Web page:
A new study by researchers at the University of Michigan found that Black youths between 13 and 17 years of age from affluent families were more likely to suffer from depression that Black youth from lower socioeconomic groups. Furthermore, the reason that Black youth from affluent families were more likely to suffer from depression, according to the study, was that they were more likely to experience racial discrimination than Black youth from families with lower incomes.
Shervin Assari, a research assistant professor of psychiatry at the University of Michigan School of Medicine and the lead author of the papers notes that the higher rates of depression among Black youth could be a response to many societal situations. One situation could be wealthy Black families living in predominantly white neighborhoods, which could lead to higher rates of discrimination and depression. He also suggests that the distance these Black families have from other Black communities could result in a lack of an emotional support group and mental health resources.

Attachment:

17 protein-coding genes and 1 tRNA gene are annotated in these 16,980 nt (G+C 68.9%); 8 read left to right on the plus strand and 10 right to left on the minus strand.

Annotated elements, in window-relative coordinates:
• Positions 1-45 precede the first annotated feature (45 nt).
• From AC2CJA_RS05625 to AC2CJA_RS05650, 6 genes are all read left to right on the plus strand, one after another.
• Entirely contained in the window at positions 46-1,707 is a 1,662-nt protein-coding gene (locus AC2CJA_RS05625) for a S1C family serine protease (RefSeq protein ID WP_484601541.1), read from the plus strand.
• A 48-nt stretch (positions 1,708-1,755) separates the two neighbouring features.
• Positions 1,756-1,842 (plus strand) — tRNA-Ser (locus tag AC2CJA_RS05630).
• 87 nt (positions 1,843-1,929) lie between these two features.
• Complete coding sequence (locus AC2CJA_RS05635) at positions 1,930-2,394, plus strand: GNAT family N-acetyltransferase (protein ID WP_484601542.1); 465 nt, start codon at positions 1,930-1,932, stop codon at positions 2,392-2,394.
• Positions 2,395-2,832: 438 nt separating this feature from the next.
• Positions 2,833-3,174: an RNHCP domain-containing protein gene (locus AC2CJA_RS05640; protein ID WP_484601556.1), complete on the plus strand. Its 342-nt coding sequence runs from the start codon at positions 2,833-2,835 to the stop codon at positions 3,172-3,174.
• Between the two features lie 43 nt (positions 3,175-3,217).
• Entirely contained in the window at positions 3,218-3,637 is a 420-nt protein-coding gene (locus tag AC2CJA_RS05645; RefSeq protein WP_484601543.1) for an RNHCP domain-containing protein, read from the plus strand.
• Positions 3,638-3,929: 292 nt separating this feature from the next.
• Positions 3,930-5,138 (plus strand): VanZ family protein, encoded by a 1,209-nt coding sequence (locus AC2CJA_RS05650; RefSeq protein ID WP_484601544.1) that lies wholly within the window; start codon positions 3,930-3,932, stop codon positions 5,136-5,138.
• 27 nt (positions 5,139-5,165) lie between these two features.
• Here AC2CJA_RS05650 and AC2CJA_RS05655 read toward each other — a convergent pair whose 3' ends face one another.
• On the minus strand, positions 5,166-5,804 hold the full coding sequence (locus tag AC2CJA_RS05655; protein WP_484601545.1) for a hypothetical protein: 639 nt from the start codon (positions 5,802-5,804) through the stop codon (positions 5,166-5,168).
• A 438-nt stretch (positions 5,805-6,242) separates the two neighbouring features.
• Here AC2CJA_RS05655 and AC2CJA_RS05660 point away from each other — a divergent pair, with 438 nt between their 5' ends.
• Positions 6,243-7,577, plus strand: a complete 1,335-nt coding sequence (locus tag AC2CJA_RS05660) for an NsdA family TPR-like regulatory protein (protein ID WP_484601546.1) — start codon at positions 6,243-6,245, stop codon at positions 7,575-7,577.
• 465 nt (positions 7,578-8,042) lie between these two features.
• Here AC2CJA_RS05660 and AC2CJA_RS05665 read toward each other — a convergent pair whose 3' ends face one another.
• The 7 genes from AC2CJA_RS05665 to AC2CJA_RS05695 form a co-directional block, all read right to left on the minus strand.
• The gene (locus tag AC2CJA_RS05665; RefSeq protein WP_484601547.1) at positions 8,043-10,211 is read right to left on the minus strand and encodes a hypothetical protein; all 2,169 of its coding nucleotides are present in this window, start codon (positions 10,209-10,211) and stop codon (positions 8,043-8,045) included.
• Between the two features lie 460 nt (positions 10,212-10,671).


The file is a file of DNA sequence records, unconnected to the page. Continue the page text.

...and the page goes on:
The study, “Subjective Socioeconomic Status Moderates the Association between Discrimination and Depression in African American Youth,” was published in the journal Brain Sciences. It may be accessed here.